Q 2. If you could go back in time, what would you want to do?

A. While we claim to understand a lot of our history as humans, who is to say that there are no gaps or who can with surety claim that historical facts accepted today are not based on half truths and only interpretations?  For example, if we are not sure, whether Jodha was Akbar’s wife or whether she was a Hindu or Muslim, then how can we be certain of even more significant occurrences. So, if I were given the gift of going back in time, I would want to place myself at several crucial junctures of history to understand objectively and accurately as to what transpired. For instance, what is meant by the script of the Indus Valley or what actually Buddha said or how accurate are our epics, or even why humans got to be so stratified and divided.  I would want to correct our historical narrative so that in the manner of speaking we could live in an even better world today.  But then if wishes were horses…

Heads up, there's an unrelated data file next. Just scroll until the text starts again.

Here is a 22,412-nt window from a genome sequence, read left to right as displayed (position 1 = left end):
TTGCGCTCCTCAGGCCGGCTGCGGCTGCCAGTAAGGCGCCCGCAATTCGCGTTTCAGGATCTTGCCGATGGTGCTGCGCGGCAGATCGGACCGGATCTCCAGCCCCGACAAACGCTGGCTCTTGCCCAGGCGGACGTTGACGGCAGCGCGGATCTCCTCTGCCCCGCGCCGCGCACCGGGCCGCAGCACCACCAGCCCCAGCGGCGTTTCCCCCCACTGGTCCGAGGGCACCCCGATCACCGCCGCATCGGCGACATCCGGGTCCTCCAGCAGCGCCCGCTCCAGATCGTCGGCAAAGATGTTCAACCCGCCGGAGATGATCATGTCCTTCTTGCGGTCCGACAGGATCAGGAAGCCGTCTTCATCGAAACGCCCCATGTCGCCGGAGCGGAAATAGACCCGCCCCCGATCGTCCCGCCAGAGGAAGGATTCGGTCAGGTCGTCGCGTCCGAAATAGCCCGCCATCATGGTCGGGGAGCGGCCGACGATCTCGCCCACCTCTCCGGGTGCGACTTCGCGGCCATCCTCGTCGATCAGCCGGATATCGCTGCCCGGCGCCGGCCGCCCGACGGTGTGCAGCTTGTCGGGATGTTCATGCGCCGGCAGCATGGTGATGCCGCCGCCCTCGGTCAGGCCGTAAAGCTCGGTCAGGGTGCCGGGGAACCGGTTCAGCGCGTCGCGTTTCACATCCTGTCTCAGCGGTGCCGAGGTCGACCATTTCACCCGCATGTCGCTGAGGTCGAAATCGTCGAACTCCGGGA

Q 3. What are your future dreams?

A. The world is a better place today than it has ever been in the past.  Man lives longer, is healthier and disadvantaged groups, including women are slowly but surely, making incremental progress in asserting their rights.  At the broader level, my dreams would be to see India as a truly developed society where almost all of our citizens have a dignity of existence, including aspirations that the system would allow to materialize.  At the personal level, I dream of my family and friends having a wholesome, joyous and soul satisfying existence.”


The diarist, Geeta Chhabra had taken the interview in March 2012 in Dubai-UAE.